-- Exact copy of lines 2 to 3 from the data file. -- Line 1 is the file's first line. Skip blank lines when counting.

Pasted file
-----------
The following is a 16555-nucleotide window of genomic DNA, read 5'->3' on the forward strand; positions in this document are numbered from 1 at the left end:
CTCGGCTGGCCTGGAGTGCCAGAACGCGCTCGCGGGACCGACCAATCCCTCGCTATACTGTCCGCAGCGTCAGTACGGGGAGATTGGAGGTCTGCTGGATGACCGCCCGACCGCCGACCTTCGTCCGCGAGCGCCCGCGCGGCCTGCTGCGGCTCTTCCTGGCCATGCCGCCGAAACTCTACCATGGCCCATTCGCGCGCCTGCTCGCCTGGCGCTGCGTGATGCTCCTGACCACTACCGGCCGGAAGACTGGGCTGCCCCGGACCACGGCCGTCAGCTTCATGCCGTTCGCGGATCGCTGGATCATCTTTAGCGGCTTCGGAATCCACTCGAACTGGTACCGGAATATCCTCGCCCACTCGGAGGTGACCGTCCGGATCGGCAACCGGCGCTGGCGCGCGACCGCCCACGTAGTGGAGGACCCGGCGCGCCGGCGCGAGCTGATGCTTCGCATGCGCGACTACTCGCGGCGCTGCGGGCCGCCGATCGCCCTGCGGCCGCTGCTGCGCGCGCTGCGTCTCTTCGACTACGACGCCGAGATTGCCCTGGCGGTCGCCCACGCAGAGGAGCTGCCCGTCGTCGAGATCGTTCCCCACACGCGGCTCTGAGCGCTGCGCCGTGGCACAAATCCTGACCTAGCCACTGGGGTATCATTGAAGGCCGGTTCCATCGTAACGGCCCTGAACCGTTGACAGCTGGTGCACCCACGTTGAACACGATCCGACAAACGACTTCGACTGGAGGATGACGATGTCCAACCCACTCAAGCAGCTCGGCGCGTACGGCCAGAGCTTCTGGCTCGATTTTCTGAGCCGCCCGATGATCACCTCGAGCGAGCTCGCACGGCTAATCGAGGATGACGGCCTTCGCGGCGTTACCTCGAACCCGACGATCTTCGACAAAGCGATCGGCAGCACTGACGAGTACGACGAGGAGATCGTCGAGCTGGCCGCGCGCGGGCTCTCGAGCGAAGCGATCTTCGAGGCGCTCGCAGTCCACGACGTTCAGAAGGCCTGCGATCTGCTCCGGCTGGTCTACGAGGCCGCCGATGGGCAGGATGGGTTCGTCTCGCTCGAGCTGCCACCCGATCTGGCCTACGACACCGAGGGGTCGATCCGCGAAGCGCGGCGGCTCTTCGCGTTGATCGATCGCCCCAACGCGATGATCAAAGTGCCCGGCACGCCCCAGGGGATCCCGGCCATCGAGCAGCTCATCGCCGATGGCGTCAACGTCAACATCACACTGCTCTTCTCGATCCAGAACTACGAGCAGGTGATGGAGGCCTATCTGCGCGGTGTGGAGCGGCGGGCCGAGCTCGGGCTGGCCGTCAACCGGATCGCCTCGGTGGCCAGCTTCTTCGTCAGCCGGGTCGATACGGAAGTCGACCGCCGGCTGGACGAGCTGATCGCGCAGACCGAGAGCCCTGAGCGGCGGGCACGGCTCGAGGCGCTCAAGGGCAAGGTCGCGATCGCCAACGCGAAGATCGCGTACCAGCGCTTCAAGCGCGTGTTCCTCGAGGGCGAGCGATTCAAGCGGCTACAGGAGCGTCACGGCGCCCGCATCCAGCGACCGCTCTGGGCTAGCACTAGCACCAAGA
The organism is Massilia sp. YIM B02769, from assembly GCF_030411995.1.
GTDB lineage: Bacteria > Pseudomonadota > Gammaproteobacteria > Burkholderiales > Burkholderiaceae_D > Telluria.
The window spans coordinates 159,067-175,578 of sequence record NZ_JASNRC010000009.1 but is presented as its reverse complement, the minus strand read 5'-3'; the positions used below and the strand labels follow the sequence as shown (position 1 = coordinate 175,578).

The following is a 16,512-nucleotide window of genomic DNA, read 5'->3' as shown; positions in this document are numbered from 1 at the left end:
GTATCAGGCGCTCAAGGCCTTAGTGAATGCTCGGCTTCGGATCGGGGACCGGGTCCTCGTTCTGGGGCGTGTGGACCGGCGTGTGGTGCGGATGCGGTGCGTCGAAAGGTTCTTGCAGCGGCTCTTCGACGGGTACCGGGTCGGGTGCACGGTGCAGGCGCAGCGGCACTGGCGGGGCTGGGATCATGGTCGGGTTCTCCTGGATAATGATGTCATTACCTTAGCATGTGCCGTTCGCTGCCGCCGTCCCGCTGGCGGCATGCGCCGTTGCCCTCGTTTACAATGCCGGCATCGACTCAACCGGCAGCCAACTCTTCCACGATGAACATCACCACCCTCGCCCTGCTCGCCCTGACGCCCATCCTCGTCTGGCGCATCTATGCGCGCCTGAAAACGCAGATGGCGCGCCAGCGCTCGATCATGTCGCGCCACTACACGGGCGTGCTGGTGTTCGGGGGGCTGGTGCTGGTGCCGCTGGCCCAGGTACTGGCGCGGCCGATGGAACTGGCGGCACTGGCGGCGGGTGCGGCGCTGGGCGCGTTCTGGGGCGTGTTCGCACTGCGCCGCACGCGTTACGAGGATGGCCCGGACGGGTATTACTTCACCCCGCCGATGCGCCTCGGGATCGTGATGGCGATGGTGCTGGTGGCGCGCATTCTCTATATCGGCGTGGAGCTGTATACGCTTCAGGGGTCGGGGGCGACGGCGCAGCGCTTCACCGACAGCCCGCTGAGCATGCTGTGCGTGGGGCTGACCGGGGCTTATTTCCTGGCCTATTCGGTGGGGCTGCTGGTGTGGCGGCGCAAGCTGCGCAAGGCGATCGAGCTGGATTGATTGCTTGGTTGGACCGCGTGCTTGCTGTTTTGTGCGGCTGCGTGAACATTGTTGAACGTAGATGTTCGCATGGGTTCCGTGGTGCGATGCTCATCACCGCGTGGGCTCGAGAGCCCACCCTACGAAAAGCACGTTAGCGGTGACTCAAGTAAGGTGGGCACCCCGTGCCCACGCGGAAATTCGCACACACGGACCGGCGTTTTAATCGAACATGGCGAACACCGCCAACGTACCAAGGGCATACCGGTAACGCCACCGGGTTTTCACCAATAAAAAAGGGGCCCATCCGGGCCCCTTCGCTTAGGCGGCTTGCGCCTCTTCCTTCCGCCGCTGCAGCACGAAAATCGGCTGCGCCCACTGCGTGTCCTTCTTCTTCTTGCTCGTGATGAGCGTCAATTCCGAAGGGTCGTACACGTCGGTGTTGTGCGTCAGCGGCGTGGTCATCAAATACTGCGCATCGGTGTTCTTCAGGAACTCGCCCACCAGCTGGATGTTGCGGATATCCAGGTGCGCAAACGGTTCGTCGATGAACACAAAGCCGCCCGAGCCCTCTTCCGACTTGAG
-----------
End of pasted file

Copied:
CTCGGCTGGCCTGGAGTGCCAGAACGCGCTCGCGGGACCGACCAATCCCTCGCTATACTGTCCGCAGCGTCAGTACGGGGAGATTGGAGGTCTGCTGGATGACCGCCCGACCGCCGACCTTCGTCCGCGAGCGCCCGCGCGGCCTGCTGCGGCTCTTCCTGGCCATGCCGCCGAAACTCTACCATGGCCCATTCGCGCGCCTGCTCGCCTGGCGCTGCGTGATGCTCCTGACCACTACCGGCCGGAAGACTGGGCTGCCCCGGACCACGGCCGTCAGCTTCATGCCGTTCGCGGATCGCTGGATCATCTTTAGCGGCTTCGGAATCCACTCGAACTGGTACCGGAATATCCTCGCCCACTCGGAGGTGACCGTCCGGATCGGCAACCGGCGCTGGCGCGCGACCGCCCACGTAGTGGAGGACCCGGCGCGCCGGCGCGAGCTGATGCTTCGCATGCGCGACTACTCGCGGCGCTGCGGGCCGCCGATCGCCCTGCGGCCGCTGCTGCGCGCGCTGCGTCTCTTCGACTACGACGCCGAGATTGCCCTGGCGGTCGCCCACGCAGAGGAGCTGCCCGTCGTCGAGATCGTTCCCCACACGCGGCTCTGAGCGCTGCGCCGTGGCACAAATCCTGACCTAGCCACTGGGGTATCATTGAAGGCCGGTTCCATCGTAACGGCCCTGAACCGTTGACAGCTGGTGCACCCACGTTGAACACGATCCGACAAACGACTTCGACTGGAGGATGACGATGTCCAACCCACTCAAGCAGCTCGGCGCGTACGGCCAGAGCTTCTGGCTCGATTTTCTGAGCCGCCCGATGATCACCTCGAGCGAGCTCGCACGGCTAATCGAGGATGACGGCCTTCGCGGCGTTACCTCGAACCCGACGATCTTCGACAAAGCGATCGGCAGCACTGACGAGTACGACGAGGAGATCGTCGAGCTGGCCGCGCGCGGGCTCTCGAGCGAAGCGATCTTCGAGGCGCTCGCAGTCCACGACGTTCAGAAGGCCTGCGATCTGCTCCGGCTGGTCTACGAGGCCGCCGATGGGCAGGATGGGTTCGTCTCGCTCGAGCTGCCACCCGATCTGGCCTACGACACCGAGGGGTCGATCCGCGAAGCGCGGCGGCTCTTCGCGTTGATCGATCGCCCCAACGCGATGATCAAAGTGCCCGGCACGCCCCAGGGGATCCCGGCCATCGAGCAGCTCATCGCCGATGGCGTCAACGTCAACATCACACTGCTCTTCTCGATCCAGAACTACGAGCAGGTGATGGAGGCCTATCTGCGCGGTGTGGAGCGGCGGGCCGAGCTCGGGCTGGCCGTCAACCGGATCGCCTCGGTGGCCAGCTTCTTCGTCAGCCGGGTCGATACGGAAGTCGACCGCCGGCTGGACGAGCTGATCGCGCAGACCGAGAGCCCTGAGCGGCGGGCACGGCTCGAGGCGCTCAAGGGCAAGGTCGCGATCGCCAACGCGAAGATCGCGTACCAGCGCTTCAAGCGCGTGTTCCTCGAGGGCGAGCGATTCAAGCGGCTACAGGAGCGTCACGGCGCCCGCATCCAGCGACCGCTCTGGGCTAGCACTAGCACCAAGA
The organism is Massilia sp. YIM B02769, from assembly GCF_030411995.1.